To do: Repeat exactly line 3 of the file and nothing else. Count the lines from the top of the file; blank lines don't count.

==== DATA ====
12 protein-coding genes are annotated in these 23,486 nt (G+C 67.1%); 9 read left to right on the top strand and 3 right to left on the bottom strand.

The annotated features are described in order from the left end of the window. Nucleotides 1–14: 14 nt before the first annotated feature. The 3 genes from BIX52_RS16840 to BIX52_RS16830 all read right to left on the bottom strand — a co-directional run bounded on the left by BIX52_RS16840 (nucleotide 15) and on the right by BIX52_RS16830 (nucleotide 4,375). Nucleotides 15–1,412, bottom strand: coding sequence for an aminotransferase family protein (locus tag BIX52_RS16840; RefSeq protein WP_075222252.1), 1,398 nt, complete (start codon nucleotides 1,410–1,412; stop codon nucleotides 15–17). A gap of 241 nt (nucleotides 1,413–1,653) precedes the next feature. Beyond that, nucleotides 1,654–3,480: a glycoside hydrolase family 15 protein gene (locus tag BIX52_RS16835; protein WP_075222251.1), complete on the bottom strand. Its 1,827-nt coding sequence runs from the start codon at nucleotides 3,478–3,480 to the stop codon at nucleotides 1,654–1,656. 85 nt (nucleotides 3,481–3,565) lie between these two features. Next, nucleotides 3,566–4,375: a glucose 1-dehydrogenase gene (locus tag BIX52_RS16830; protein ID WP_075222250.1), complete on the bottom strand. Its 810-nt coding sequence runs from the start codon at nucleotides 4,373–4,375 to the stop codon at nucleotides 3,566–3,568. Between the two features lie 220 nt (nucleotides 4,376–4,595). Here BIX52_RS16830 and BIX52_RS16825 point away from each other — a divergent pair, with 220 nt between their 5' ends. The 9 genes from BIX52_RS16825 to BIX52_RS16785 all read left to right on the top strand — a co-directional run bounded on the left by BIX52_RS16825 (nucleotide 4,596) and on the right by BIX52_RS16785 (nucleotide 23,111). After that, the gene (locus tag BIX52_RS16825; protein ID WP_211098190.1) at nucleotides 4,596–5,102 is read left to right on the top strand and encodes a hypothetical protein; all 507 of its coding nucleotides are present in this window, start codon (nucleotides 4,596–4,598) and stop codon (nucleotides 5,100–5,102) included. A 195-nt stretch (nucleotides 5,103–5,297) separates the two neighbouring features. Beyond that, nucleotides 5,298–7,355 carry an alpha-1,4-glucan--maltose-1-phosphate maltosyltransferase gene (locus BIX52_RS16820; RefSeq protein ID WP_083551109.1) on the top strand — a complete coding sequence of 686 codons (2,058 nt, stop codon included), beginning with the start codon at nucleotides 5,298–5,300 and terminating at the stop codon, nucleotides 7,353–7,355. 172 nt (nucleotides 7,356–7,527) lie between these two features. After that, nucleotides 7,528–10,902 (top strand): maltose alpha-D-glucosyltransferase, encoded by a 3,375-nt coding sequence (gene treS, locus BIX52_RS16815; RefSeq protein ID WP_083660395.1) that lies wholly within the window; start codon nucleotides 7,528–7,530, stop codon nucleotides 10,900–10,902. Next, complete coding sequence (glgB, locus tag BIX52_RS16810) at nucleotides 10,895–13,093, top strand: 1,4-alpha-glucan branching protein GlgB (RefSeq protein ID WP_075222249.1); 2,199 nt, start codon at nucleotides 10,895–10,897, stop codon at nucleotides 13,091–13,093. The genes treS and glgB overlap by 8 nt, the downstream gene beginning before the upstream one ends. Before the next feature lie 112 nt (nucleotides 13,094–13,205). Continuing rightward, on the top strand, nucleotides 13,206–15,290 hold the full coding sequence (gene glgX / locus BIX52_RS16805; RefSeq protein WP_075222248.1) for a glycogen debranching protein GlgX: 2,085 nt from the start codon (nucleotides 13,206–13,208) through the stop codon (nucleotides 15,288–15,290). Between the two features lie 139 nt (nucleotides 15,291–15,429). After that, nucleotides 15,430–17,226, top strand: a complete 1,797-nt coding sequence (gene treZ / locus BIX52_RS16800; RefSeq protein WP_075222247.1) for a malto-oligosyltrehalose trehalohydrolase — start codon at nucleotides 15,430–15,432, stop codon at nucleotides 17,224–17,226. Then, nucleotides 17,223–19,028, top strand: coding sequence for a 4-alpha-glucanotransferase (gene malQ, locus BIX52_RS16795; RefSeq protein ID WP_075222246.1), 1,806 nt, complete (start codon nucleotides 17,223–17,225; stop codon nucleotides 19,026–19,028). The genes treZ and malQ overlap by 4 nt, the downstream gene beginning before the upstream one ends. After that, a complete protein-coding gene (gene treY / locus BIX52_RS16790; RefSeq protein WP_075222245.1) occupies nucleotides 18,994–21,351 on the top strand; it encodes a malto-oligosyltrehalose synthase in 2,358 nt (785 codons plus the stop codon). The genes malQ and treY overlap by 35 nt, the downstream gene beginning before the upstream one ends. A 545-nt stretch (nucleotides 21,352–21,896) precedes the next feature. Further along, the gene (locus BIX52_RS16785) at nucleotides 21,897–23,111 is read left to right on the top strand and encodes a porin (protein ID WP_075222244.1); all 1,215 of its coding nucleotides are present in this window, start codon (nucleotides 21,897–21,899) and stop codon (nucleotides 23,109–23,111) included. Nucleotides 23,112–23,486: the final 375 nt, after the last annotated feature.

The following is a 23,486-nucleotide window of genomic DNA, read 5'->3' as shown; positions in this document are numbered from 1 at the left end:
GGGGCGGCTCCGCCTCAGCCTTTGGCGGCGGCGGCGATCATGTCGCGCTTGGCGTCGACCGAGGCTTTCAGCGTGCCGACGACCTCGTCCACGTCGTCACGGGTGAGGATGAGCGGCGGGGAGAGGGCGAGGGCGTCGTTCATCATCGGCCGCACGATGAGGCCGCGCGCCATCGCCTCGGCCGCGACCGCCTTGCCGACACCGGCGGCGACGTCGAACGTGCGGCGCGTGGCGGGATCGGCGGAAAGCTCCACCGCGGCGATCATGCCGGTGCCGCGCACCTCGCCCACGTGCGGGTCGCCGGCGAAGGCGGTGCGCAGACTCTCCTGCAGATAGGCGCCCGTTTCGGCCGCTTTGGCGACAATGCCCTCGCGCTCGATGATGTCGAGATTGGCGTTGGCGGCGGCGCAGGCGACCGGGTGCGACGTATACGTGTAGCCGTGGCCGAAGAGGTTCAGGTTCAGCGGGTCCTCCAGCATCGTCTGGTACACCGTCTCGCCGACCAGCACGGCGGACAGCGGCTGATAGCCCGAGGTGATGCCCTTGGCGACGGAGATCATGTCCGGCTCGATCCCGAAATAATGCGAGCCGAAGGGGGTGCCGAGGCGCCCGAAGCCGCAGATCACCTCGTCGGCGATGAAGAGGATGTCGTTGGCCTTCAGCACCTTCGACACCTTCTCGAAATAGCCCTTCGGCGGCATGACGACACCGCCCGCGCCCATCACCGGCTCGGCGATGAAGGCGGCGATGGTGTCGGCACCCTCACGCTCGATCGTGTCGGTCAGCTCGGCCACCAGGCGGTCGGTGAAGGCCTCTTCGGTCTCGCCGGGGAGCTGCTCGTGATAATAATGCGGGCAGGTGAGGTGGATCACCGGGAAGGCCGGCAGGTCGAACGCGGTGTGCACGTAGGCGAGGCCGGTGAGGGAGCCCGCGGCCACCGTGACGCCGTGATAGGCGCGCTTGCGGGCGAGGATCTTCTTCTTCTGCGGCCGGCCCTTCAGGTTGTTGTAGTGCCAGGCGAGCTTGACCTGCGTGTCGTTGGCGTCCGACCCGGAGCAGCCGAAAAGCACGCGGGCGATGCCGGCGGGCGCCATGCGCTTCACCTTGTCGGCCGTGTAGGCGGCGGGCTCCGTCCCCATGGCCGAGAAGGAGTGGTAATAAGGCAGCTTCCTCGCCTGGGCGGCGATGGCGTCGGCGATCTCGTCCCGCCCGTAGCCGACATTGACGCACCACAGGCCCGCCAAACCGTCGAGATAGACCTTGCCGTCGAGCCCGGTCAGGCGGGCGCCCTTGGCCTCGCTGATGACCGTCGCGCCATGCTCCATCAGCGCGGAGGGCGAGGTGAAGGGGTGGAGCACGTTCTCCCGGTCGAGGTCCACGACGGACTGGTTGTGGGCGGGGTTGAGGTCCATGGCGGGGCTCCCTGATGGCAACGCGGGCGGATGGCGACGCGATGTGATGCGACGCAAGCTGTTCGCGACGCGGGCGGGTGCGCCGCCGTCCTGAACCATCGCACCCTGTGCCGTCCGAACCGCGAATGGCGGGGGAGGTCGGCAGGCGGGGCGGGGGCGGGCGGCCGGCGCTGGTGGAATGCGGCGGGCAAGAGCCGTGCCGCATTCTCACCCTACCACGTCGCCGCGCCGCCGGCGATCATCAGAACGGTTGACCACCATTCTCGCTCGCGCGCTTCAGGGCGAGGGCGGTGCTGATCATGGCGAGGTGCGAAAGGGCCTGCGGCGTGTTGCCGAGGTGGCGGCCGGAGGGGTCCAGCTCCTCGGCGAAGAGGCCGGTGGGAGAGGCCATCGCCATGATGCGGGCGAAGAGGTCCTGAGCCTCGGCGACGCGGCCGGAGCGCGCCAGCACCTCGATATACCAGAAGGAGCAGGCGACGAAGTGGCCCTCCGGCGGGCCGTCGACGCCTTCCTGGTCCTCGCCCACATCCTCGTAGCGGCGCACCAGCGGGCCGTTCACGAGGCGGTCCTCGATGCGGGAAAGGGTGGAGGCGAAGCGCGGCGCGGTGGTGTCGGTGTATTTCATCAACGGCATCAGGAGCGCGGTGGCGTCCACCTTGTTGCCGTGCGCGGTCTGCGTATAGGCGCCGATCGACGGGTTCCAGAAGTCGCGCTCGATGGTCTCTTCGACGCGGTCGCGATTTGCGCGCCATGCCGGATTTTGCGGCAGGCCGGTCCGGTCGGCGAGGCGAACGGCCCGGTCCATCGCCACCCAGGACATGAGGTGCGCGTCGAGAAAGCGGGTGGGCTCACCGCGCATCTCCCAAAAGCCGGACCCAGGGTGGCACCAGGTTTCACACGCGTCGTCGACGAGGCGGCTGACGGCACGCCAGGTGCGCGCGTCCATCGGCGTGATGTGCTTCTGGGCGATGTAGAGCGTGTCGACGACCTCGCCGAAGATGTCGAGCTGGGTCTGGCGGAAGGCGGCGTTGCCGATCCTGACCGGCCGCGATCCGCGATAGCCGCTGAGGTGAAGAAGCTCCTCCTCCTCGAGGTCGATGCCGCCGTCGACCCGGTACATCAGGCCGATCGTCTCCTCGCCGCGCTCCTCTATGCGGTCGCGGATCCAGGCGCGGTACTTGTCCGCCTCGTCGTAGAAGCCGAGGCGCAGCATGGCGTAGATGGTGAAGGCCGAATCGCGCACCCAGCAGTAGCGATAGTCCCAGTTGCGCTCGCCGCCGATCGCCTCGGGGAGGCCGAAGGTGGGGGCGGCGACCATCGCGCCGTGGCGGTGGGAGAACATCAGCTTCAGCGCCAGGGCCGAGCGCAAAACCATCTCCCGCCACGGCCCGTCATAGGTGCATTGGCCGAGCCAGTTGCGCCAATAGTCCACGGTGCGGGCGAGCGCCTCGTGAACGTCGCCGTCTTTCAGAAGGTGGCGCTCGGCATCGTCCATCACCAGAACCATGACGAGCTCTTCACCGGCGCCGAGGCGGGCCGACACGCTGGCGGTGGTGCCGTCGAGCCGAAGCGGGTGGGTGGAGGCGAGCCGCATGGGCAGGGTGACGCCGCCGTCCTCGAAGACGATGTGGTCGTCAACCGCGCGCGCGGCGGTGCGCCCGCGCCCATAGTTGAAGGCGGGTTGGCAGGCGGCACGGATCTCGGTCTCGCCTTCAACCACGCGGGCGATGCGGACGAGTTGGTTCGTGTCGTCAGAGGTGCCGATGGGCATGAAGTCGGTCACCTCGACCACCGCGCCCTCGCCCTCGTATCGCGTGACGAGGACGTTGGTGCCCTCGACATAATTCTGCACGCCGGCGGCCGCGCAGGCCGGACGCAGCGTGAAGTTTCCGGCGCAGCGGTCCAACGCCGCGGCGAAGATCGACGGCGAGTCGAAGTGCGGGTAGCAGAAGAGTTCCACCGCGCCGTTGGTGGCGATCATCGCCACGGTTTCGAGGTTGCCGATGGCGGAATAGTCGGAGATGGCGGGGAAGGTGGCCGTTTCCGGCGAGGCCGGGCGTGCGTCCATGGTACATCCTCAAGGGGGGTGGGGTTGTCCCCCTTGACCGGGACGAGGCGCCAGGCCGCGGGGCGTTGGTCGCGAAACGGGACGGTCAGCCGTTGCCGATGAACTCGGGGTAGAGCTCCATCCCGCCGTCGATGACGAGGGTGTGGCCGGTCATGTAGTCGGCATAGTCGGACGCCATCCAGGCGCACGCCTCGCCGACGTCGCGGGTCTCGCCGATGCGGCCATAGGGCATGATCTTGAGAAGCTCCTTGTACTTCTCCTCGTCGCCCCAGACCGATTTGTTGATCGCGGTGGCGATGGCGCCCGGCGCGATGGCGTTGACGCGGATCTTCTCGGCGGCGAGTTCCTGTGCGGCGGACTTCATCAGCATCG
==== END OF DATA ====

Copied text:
The following is a 23,486-nucleotide window of genomic DNA, read 5'->3' as shown; positions in this document are numbered from 1 at the left end: